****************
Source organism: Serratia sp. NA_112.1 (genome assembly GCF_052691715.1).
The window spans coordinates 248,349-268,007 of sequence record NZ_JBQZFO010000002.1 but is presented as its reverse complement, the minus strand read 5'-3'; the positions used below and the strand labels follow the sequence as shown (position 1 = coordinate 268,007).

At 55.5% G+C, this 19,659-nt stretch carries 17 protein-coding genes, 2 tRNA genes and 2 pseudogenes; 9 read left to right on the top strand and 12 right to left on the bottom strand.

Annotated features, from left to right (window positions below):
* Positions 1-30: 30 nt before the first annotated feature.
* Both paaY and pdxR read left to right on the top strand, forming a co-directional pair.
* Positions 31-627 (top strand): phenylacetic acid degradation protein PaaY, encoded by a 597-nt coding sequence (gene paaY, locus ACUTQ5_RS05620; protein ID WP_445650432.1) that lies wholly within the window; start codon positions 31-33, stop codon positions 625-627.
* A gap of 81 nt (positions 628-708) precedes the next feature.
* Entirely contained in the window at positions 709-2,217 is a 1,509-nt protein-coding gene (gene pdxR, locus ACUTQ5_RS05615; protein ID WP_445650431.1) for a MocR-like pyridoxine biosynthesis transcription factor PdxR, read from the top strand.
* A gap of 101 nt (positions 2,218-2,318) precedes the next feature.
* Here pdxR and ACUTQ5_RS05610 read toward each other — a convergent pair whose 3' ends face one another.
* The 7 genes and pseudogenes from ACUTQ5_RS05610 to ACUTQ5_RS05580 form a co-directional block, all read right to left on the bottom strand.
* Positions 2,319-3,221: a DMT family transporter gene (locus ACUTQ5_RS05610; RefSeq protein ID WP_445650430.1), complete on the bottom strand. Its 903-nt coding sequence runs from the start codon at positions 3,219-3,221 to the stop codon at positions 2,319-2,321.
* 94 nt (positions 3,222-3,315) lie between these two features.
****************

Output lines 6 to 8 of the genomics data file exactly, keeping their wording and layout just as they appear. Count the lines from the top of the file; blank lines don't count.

* Both paaY and pdxR read left to right on the top strand, forming a co-directional pair.
* Positions 31-627 (top strand): phenylacetic acid degradation protein PaaY, encoded by a 597-nt coding sequence (gene paaY, locus ACUTQ5_RS05620; protein ID WP_445650432.1) that lies wholly within the window; start codon positions 31-33, stop codon positions 625-627.
* A gap of 81 nt (positions 628-708) precedes the next feature.